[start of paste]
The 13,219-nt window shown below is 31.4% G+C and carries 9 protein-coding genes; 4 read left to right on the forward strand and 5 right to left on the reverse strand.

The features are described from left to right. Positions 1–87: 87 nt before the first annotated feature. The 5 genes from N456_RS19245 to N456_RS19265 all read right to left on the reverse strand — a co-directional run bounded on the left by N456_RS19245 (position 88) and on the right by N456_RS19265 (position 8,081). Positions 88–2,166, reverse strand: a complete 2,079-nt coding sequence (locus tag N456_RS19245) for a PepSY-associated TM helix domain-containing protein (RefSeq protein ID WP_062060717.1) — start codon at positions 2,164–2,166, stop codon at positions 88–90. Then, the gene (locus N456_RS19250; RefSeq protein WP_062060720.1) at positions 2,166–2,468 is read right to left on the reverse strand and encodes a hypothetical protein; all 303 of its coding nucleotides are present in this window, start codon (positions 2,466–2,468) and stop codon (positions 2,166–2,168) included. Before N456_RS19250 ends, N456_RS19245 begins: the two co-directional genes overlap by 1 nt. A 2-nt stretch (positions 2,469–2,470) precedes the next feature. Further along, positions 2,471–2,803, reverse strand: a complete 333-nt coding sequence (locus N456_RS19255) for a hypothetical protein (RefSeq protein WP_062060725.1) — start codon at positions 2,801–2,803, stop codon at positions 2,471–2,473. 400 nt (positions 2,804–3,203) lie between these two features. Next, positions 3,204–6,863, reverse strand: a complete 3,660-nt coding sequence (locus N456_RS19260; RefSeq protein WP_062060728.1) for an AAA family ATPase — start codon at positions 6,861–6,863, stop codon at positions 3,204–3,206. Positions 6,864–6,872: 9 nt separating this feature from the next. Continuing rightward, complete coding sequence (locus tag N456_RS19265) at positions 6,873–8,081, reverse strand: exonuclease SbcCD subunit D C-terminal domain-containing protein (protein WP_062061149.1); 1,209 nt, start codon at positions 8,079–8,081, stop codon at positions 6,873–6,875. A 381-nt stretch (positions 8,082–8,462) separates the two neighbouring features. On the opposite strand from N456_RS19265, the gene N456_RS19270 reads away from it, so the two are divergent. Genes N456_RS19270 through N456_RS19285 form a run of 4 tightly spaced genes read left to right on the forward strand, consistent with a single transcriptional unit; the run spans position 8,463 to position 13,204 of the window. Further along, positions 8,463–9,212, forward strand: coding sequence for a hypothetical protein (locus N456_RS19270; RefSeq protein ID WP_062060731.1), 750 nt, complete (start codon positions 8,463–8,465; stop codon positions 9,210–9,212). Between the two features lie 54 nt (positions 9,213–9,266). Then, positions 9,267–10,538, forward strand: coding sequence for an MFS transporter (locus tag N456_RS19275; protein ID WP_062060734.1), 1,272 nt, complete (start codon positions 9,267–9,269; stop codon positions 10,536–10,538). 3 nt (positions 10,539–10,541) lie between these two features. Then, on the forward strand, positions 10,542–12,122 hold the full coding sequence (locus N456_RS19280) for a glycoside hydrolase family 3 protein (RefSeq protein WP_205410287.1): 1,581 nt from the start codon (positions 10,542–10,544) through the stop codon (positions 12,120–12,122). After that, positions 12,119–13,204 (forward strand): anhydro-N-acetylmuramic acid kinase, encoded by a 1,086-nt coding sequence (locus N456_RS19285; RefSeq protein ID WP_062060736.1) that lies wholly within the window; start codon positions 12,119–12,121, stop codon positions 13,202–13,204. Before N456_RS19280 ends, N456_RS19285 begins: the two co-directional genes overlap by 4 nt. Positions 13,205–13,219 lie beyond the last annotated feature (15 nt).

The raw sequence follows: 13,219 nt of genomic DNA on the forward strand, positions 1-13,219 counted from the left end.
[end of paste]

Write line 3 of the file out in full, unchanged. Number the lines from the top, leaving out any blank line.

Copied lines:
The raw sequence follows: 13,219 nt of genomic DNA on the forward strand, positions 1-13,219 counted from the left end.